Jurors recommend death in California killings case
SANTA ANA, California (AP) — A jury on Monday recommended a death sentence for a man convicted of murdering his former girlfriend’s father and sister in a fiery 2007 attack on the family’s home that prosecutors say was an ill-conceived attempt at reuniting with his ex.
Jurors deliberated for about three hours in the penalty phase of Iftekhar Murtaza’s trial before announcing Thursday they had reached a verdict, said Deputy District Attorney Howard Gundy. Judge Thomas Goethals decided to wait until Monday to read the verdict.
Murtaza, 29, was convicted Nov. 22 of two counts of murder, one count of attempted murder and one count of conspiracy. The 12 jurors found there were special circumstances of multiple murders, and murder during a kidnapping in the case of one victim.
Goethals set a sentencing hearing for Jan. 10.
Authorities say Murtaza killed the relatives of Shayona Dhanak, who was a college freshman in 2007, after she blamed her decision to end the couple’s two-year relationship on her devout Hindu family’s opposition to her dating a Muslim.
The family’s home in Anaheim Hills was torched, and Dhanak’s mother, Leela, was stabbed and left unconscious on a neighbor’s lawn. The charred, stabbed bodies of Dhanak’s father, Jay, and 20-year-old sister, Karishma, were found in a park the next day.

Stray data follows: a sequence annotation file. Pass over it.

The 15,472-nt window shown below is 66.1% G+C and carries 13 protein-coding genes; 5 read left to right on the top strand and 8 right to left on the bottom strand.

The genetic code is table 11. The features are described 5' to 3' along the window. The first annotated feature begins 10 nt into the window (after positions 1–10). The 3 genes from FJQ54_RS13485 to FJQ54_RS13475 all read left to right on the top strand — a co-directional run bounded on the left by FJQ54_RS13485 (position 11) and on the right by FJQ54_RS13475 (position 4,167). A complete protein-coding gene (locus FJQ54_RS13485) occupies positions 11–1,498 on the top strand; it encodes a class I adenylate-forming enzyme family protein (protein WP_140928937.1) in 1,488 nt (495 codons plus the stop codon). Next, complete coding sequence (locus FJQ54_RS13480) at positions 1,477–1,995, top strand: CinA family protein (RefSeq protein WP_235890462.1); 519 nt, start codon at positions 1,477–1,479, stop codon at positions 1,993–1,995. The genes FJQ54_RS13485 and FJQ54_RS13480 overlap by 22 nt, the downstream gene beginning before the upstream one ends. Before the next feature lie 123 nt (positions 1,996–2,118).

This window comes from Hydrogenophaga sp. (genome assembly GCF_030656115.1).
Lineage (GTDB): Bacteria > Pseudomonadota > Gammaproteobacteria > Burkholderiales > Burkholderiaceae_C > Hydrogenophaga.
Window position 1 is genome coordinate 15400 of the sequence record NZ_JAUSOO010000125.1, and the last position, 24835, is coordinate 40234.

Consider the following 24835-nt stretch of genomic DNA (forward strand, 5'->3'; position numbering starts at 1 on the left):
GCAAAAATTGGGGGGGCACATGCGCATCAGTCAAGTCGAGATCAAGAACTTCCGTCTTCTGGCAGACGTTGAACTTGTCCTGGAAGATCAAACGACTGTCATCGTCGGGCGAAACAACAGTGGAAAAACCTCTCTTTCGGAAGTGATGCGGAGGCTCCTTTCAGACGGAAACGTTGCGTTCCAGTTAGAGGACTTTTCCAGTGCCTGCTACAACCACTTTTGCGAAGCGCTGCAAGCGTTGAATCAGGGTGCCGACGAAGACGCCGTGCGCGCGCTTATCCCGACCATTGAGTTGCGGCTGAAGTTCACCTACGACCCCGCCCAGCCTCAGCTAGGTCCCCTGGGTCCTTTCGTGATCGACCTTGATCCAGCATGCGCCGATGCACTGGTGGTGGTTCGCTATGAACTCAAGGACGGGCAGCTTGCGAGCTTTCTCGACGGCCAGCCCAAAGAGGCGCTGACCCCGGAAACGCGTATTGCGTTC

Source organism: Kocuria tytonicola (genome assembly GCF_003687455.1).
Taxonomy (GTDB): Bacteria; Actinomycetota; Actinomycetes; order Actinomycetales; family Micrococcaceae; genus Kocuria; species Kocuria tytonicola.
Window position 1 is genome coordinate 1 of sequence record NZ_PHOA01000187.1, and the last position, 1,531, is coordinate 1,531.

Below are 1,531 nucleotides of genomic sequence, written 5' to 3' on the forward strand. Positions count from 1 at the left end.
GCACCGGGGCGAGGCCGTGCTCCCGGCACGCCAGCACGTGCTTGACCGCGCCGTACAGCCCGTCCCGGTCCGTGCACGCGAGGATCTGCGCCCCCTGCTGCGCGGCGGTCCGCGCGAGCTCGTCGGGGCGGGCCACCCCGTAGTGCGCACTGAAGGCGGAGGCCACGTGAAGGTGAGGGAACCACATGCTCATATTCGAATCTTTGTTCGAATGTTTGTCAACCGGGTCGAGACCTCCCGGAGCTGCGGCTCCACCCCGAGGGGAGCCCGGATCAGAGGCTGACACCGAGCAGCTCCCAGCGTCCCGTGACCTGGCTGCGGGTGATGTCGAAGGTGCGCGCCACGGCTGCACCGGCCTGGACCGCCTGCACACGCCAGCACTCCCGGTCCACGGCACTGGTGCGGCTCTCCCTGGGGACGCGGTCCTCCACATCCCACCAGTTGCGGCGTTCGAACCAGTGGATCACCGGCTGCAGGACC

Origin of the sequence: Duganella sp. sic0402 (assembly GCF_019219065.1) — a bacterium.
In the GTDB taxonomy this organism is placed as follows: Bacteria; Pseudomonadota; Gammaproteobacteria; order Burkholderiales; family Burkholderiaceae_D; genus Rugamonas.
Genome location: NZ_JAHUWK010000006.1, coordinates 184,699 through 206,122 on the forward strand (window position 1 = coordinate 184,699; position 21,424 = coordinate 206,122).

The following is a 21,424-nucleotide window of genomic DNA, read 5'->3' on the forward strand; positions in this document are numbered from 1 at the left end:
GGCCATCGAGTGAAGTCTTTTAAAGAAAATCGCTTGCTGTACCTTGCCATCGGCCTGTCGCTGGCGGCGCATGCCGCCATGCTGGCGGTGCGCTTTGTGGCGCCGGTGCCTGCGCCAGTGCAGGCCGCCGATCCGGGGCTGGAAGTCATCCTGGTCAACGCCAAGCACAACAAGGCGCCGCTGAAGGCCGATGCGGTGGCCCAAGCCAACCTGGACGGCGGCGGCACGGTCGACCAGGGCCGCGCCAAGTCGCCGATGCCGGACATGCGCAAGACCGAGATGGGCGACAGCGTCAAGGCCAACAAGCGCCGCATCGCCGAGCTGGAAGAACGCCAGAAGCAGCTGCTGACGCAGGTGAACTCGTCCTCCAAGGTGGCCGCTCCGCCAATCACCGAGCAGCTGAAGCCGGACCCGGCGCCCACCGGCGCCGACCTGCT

Two of Murtaza’s friends also were convicted in the killings. Vitaliy Krasnoperov was sentenced to life in prison, and Charles Murphy Jr. is scheduled to be sentenced in December.
Prosecutors say an obsessed Murtaza wanted to kill the family to eliminate them as an obstacle to the relationship and drive Shayona Dhanak back to his arms. In an online chat with Krasnoperov, Murtaza first planned to hire a hit man. But he carried out the killings himself with Murphy’s help when Dhanak told him she planned to go on a date with someone else, Gundy said during the trial.
Authorities were dispatched to the inferno at the family’s home in May 2007. Dhanak’s father and sister were missing until the next morning, when their bodies were found burning in a park 2 miles (3.2 kilometers) from her dormitory room at the University of California, Irvine.
Murtaza was interviewed by police several days later and then arrested at a Phoenix airport with a ticket to his native Bangladesh and more than $11,000 in cash.
During the trial, Murtaza testified that he told many people he wanted to kill the Dhanaks because he was distraught over the breakup, but he said he didn’t mean it literally.